Indeed, boys are drawn to the roadway like bees to nectar, but not only because of the name. On an early spring day, Glenn Lowe, 16; Bill Durbin, 18; and Chris Tuttle, 17; and his brother, Dusty, 14, all from Avella, strolled down Shades of Death in search of "a little adventure." The four bounded across Hollow Rock Run and scrambled into long-abandoned coal mines. Talk about shades of death.

The four went spelunking without fear, leaving the reporter and photographer behind to look out for buzzards and the Three Bears.

When the county 911 system led to regulations that all county residences have street addresses, Maureen Gump and her family were upset they had to list Shades of Death in their address. The Gumps petitioned Jefferson supervisors to use Bethel Church Road instead, but supervisors feared confusion with Bethel Ridge Road.

But the road name "became a nonissue" when the Gumps began using a post office box rather than a street address.

When one needs answers in Jefferson, it's time to consult with Kathryn Slasor, a local historian who's writing a history of the area. Her six-page history on "Shades of Death," written in 1977, provides family anecdotes but few clues about the horrific name.

"Such a forbidding name for one of nature's most beautiful spots," she writes, noting how lost strangers find the name "appalling."

"Many tales have been handed down through the generations concerning this dark vale situated in the southeastern section of Jefferson," Slasor wrote. "These have included an assortment of yarns concerning the untimely demise of nameless individuals which, added to the natural darkness of the place, probably resulted in the unusual name."

Slasor described how tall trees, wildflowers, the winding road, stream and waterfall "combine to give it a rare natural beauty" and are conspirators in the name.

Timbering removed virgin hemlocks, diminishing the darkness of the road. But she acknowledges her mother, a resident of Shades of Death, helped perpetuate the legend by once telling her, "Of course, it's haunted. A shadow followed Grandma across the creek one night."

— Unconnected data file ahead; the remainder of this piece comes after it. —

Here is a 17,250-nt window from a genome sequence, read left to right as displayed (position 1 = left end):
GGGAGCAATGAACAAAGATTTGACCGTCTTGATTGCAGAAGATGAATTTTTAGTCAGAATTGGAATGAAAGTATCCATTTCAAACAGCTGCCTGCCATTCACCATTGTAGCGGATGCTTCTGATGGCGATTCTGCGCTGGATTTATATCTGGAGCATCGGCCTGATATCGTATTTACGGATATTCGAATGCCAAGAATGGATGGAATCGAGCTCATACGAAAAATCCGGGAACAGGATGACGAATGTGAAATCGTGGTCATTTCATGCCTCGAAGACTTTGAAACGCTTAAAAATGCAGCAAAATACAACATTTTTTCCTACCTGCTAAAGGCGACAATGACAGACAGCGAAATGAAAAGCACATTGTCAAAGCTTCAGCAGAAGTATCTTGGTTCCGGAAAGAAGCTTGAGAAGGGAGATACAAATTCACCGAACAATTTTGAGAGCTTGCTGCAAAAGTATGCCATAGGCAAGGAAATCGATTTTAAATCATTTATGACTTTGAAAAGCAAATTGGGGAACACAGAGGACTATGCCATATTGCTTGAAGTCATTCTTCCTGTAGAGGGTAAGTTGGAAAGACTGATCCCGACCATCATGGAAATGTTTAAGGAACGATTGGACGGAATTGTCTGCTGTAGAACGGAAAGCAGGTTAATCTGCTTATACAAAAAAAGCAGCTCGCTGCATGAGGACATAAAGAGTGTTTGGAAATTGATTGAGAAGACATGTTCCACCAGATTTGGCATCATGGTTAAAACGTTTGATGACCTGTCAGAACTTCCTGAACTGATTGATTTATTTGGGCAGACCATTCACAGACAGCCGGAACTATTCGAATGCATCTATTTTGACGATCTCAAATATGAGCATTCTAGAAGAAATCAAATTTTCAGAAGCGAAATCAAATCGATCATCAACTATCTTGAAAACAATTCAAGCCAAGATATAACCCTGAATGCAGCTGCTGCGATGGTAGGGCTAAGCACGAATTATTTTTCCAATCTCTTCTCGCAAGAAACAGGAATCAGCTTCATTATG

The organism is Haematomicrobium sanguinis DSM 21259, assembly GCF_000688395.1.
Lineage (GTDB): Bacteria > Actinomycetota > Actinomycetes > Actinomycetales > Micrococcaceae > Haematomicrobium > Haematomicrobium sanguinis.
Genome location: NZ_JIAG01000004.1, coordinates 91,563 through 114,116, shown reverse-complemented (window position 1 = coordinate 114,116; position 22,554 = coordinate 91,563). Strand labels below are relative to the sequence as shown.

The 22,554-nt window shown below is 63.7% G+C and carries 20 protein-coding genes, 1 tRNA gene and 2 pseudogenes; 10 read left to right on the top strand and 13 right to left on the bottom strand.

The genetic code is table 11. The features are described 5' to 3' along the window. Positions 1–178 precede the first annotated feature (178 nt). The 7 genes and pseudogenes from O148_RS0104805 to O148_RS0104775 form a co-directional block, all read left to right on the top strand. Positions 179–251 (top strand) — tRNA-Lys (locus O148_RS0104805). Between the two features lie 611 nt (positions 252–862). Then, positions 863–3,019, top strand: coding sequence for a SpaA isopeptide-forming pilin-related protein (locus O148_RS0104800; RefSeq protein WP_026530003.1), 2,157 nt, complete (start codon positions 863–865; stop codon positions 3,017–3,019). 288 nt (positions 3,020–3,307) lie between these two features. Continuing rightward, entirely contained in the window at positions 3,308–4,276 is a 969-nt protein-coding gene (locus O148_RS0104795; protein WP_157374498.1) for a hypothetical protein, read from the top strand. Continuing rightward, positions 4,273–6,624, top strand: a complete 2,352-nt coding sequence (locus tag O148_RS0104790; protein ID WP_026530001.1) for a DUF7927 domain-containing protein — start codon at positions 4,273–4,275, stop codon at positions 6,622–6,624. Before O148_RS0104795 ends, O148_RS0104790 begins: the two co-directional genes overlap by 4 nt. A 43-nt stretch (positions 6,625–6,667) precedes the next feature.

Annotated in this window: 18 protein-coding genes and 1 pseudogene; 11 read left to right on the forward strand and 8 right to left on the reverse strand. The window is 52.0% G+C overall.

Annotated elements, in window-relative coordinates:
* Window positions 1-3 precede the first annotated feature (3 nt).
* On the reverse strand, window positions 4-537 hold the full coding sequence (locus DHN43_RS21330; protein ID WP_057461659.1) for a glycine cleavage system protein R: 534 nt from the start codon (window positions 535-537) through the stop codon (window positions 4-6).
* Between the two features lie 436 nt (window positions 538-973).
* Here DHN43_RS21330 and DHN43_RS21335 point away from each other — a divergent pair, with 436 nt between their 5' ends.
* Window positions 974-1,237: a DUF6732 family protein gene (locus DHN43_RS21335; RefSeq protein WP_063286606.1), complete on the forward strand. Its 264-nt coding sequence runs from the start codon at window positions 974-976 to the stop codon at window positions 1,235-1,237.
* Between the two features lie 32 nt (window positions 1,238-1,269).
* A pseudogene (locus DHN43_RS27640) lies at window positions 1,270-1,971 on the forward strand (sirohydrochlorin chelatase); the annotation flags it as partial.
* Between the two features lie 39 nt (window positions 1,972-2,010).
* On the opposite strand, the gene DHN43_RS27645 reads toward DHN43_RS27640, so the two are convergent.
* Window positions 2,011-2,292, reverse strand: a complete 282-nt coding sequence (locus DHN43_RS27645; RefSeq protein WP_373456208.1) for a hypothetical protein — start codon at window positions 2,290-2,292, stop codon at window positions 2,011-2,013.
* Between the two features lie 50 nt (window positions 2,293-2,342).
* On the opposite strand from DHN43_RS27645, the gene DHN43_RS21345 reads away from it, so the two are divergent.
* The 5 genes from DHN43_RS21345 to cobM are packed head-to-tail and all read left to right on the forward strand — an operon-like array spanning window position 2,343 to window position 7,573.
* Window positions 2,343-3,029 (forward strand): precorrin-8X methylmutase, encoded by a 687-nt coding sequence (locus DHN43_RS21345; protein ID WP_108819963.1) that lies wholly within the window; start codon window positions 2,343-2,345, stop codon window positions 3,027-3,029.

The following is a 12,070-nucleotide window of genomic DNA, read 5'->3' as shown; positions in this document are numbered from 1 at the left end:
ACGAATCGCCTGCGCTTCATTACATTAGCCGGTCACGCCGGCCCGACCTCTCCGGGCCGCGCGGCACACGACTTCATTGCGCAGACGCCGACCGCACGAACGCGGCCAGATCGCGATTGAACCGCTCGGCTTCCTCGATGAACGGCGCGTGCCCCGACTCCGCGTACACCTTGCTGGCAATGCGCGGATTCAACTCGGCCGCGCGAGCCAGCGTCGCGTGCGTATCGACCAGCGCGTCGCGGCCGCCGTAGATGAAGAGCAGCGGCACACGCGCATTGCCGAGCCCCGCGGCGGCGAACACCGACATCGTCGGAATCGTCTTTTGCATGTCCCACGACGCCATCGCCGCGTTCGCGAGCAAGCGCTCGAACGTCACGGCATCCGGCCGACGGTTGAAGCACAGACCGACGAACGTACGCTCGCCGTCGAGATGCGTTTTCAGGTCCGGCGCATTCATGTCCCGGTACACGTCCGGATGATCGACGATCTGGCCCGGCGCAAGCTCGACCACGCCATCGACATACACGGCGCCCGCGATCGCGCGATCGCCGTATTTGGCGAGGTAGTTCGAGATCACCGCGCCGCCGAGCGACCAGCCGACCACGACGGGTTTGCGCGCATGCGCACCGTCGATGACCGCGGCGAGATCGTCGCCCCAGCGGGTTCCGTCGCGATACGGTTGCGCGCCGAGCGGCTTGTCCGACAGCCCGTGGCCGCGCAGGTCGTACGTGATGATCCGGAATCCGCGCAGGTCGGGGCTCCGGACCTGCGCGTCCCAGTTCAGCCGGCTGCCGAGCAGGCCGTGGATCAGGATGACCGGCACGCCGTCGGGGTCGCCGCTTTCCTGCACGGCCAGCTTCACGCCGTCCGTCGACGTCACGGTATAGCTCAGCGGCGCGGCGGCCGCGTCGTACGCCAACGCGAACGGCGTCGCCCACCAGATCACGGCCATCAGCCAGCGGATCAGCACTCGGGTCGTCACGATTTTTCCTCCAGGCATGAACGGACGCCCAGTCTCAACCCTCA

Other tales include a man groping his way through the dark who fell over a log and touched a dead body, and one who was found hanging from a roadside tree.

"And many others just as gruesome have come to my attention," Slasor wrote. "But the individuals are nameless, and no facts can substantiate any of the stories. Thus with tales such as these being handed down through the generations, it is little wonder the name, Shades of Death, evolved."

So as I traveled the road, the name circled like turkey buzzards in my brain as the ambiance created mystique. I was almost disappointed goblins -- shadows -- didn't follow me.

I beheld only beauty, perhaps enhanced, perhaps tainted by the road's shocking name.

And those looming buzzards, circling like specters with ugly red heads and epic wingspans, seemed to exist only to boost the road's morbid reputation, because one thing's for sure -- they never got a taste of my Templeton-kababs.

David Templeton can be reached by e-mail at: dtempleton@post-gazette.com